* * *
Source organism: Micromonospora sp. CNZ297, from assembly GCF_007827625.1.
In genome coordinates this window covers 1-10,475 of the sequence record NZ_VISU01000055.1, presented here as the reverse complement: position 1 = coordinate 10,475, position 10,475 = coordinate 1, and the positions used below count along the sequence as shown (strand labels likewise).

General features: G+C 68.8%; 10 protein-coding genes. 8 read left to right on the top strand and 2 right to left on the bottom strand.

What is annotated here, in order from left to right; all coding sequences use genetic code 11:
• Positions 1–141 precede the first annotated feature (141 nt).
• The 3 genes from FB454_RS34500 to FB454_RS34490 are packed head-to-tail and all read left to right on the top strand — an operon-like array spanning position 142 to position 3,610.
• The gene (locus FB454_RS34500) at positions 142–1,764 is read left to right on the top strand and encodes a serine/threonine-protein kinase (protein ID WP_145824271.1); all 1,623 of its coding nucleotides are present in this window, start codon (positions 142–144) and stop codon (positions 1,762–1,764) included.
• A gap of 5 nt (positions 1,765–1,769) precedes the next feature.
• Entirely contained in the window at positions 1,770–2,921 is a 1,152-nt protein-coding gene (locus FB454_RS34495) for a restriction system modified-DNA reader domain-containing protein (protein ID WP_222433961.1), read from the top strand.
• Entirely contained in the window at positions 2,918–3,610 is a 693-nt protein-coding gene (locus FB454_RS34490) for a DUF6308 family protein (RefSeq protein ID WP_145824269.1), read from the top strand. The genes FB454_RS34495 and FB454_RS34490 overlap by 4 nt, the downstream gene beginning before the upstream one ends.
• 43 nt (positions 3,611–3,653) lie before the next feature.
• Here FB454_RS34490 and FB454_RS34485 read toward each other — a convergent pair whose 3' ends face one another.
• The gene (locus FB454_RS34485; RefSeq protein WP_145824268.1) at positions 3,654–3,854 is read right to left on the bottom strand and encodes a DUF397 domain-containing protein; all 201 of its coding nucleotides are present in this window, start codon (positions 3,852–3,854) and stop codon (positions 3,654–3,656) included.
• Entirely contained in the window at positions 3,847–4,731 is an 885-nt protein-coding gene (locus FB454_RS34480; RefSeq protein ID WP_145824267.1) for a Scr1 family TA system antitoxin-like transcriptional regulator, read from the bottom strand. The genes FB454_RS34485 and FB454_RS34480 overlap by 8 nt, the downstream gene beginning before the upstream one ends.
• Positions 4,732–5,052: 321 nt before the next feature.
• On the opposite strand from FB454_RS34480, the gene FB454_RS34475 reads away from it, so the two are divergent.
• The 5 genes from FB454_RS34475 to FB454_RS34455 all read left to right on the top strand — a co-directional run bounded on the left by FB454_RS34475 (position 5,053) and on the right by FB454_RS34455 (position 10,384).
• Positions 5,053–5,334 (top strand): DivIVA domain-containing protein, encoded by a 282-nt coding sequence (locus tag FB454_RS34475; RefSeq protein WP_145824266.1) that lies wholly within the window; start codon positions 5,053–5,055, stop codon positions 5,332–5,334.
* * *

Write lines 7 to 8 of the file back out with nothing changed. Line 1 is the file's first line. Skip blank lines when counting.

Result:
• The gene (locus FB454_RS34500) at positions 142–1,764 is read left to right on the top strand and encodes a serine/threonine-protein kinase (protein ID WP_145824271.1); all 1,623 of its coding nucleotides are present in this window, start codon (positions 142–144) and stop codon (positions 1,762–1,764) included.
• A gap of 5 nt (positions 1,765–1,769) precedes the next feature.